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Liberals need to distinguish between the caricature of affirmative action exploited by the conservatives and the original spirit of affirmative action. They would do well to remind citizens -- and themselves -- of the social circumstances under which the Johnson administration devised affirmative action and the Supreme Court approved affirmative action in the first place. In 1965, under Executive Order 11246, the administration required federal contractors to take affirmative steps to overcome past patterns of racial exclusion. In 1969 the Nixon administration's pilot "Philadelphia Plan" added the requirement of specific "goals and timetables" to overcome persistent racial exclusion in skilled construction work. In the 1978 Bakke case, involving a University of California minority admissions plan, a fragmented Court concluded that minority representation goals could be constitutional. In 1979 the Supreme Court approved a voluntary affirmative action plan adopted by United Steelworkers and Kaiser Aluminum. The company hired only people with prior experience for its skilled crafts positions. On its face, the prior experience requirement was neutral, but since black workers had long been excluded from craft unions, few had any experience in skilled craftsmanship. To address this problem, the union and company created an on-the-job training program for all its employees. Entry into the program was determined by seniority (which again gave white workers an advantage), but half the slots were reserved for black employees, even if they had less seniority than other white applicants.

The Supreme Court's first explicit approval of a court-imposed plan with preferential hiring goals came in 1986, in a case filed against a local union of the Sheet Metal Workers International Association by the Equal Employment Opportunity Commission. The union had barred black workers from its apprenticeship program until 1964, and after that, continued to award apprenticeship positions primarily on the basis of "sponsorship" by current union members. Obviously, the sponsorship requirement, although it never mentioned race, had the effect of keeping out non-whites. By the time the case reached the Supreme Court, the union had ignored several court orders enjoining it to stop its discriminatory practices and increase its hiring of non-whites.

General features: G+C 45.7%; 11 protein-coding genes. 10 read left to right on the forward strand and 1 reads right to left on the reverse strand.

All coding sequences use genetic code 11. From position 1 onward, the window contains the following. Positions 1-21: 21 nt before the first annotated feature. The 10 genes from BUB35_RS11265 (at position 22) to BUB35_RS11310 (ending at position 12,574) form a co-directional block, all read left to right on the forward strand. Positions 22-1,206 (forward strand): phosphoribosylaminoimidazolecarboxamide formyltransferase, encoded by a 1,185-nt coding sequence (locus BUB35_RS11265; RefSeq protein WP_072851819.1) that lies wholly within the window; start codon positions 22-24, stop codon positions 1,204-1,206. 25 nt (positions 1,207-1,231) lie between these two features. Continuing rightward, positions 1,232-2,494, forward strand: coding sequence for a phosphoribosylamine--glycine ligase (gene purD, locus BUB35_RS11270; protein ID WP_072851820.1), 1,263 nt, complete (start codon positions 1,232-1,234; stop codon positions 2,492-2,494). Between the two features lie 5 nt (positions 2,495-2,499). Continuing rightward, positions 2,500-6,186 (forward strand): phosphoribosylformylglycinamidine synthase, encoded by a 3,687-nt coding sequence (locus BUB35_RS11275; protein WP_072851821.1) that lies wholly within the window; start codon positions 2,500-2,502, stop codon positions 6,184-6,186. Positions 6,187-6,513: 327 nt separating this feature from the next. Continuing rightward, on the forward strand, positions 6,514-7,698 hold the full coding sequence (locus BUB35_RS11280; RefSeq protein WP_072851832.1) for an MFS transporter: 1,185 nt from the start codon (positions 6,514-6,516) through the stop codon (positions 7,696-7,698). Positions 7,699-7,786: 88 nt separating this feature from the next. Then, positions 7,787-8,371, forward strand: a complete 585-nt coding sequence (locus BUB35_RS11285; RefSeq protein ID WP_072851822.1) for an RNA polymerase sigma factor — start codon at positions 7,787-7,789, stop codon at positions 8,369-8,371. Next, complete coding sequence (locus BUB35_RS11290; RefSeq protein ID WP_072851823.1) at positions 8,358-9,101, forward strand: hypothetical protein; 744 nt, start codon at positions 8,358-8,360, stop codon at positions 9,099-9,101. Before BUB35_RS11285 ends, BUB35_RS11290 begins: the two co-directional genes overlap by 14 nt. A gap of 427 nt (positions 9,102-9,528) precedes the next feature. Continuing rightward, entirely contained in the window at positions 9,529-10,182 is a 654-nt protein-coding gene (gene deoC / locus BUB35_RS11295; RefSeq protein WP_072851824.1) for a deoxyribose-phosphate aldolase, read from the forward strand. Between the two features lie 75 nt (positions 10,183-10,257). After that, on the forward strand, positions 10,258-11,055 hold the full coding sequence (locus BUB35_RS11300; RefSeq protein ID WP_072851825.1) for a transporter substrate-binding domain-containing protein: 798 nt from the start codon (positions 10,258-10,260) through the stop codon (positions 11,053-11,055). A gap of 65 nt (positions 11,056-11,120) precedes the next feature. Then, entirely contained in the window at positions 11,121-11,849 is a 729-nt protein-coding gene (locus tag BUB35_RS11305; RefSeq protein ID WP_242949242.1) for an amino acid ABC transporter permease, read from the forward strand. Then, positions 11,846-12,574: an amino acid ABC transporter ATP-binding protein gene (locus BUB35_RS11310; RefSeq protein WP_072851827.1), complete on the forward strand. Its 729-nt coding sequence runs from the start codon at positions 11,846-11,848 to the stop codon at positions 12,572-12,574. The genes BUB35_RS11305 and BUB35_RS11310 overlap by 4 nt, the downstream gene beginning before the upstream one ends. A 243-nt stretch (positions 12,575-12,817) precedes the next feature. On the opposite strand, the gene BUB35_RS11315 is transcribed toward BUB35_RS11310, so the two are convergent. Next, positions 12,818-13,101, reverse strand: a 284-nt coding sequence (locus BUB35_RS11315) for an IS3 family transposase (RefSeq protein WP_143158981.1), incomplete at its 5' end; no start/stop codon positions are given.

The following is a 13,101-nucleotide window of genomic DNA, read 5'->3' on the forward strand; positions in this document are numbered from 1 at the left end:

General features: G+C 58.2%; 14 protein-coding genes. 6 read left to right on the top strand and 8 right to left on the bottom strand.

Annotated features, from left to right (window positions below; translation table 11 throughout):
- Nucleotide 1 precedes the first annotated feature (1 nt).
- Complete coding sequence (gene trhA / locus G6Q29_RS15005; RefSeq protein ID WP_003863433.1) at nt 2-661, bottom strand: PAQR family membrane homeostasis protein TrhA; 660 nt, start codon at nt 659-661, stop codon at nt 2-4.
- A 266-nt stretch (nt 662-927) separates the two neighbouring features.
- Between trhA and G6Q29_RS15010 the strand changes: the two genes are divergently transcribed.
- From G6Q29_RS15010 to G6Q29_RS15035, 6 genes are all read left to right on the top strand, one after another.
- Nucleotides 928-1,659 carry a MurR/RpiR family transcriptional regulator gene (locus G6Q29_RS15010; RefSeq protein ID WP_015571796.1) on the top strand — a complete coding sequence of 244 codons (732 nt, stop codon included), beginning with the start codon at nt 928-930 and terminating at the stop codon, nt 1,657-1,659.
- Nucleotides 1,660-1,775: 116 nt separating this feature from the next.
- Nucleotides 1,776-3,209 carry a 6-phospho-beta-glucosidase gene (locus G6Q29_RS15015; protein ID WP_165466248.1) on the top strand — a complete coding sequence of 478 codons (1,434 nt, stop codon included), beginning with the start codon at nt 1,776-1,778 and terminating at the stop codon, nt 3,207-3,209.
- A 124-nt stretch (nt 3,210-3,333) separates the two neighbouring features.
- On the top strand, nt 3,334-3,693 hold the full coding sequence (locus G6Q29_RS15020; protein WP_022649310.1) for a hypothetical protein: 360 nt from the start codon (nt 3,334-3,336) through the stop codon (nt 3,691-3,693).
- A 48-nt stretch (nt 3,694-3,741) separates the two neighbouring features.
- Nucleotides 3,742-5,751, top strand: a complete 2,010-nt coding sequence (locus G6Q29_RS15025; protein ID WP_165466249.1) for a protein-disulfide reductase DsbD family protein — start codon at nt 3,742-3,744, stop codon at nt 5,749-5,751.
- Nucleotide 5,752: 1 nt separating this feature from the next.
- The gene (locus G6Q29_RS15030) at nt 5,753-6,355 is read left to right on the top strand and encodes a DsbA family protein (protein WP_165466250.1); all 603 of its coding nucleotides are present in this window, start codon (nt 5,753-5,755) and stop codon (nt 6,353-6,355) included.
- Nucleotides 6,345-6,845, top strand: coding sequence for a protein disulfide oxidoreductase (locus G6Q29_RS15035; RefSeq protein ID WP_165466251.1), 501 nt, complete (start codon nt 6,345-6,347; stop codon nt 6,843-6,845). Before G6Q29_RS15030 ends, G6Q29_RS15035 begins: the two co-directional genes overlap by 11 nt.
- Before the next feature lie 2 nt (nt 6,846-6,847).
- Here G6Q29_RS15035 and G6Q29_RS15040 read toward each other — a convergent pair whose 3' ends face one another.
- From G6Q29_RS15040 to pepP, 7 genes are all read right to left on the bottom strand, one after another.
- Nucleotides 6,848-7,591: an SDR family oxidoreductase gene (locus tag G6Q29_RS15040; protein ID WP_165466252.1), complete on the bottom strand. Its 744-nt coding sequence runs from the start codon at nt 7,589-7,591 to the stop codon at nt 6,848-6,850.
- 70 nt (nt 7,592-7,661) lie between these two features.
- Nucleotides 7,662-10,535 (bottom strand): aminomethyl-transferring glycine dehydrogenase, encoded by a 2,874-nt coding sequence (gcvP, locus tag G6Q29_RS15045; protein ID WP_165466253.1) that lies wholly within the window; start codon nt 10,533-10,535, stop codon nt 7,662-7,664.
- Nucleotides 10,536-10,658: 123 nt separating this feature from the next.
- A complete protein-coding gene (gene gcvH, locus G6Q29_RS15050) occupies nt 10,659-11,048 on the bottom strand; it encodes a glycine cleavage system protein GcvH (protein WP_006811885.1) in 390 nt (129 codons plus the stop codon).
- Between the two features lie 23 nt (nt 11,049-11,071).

Also in 1986, the Court approved a voluntary affirmative action program in a government agency. In this case, the Santa Clara County (California) Transportation Agency was trying to increase the number of ethnic minorities and women in professional, administrative, technical, and skilled craft positions. In fact, at the time of this case, there were no women in the 238 skilled craft jobs, although women were 36 percent of the area labor force. Despite the nominal openness of traditionally male jobs to women, deep and long-standing patterns of hostility to women prevented them from seeking these jobs or succeeding in them. So the agency set long-term hiring and promotion goals based on percentages of ethnic minorities and women in the area labor force, but didn't reserve any fixed number of slots for these groups. Instead, its plan called for taking sex and ethnicity into account as additional factors when there were several qualified applicants for a position. On that basis, the agency promoted a woman to the job of road dispatcher, from a pool of seven applicants who were deemed qualified after a first interview. The plan was challenged by a man who had received two points more than she -- on an eighty-point scale -- in the initial interview. (Think about the validity of a two-point difference in anything so subjective as an interview.) The Court allowed her promotion and the plan to stand, noting approvingly that the agency's plan created no "absolute bar" to men, set no quotas, and used sex and ethnicity criteria only in addition to job-related standards.

These cases established the broad outlines of affirmative action policy. Neither these nor other affirmative action plans approved by the Supreme Court were cases of someone arbitrarily seeking to fill a statistical quota for women or minority workers. They were cases where simply changing the formal rules and nominally opening up jobs and training programs to previously excluded groups was patently insufficient to establish genuine equal opportunity.

Affirmative action is sometimes necessary to enforce formal civil rights. Deeply rooted patterns of racial and gender exclusion, harassment, and discrimination have not been eliminated by one generation of civil rights law. The Supreme Court has approved race-conscious remedies when ostensibly race-neutral selection procedures either deliberately or inadvertently perpetuate the effects of prior discrimination. The Court has shown an increasing preference for race-neutral remedies, but has never said that race-conscious remedies for prior discrimination would be impermissible when race-neutral remedies are ineffective.


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There is still plenty of room for this kind of affirmative action, if only liberal leaders dared articulate a rationale. Defensible affirmative action programs do not, as the caricature suggests, put people in skilled positions for which they are not qualified. They put sufficiently qualified people in a position to acquire more skills and knowledge, and to be eligible for further upward mobility genuinely based on their achievement. These programs recognize that when there is a surplus of qualified people for any job or training position, it is permissible to take into account other standards, such as ethnicity or sex, in making a selection from a pool of qualified people. The Supreme Court has consistently endorsed this kind of affirmative action, as long as the plan is temporary and doesn't entirely exclude whites or males from the opportunities.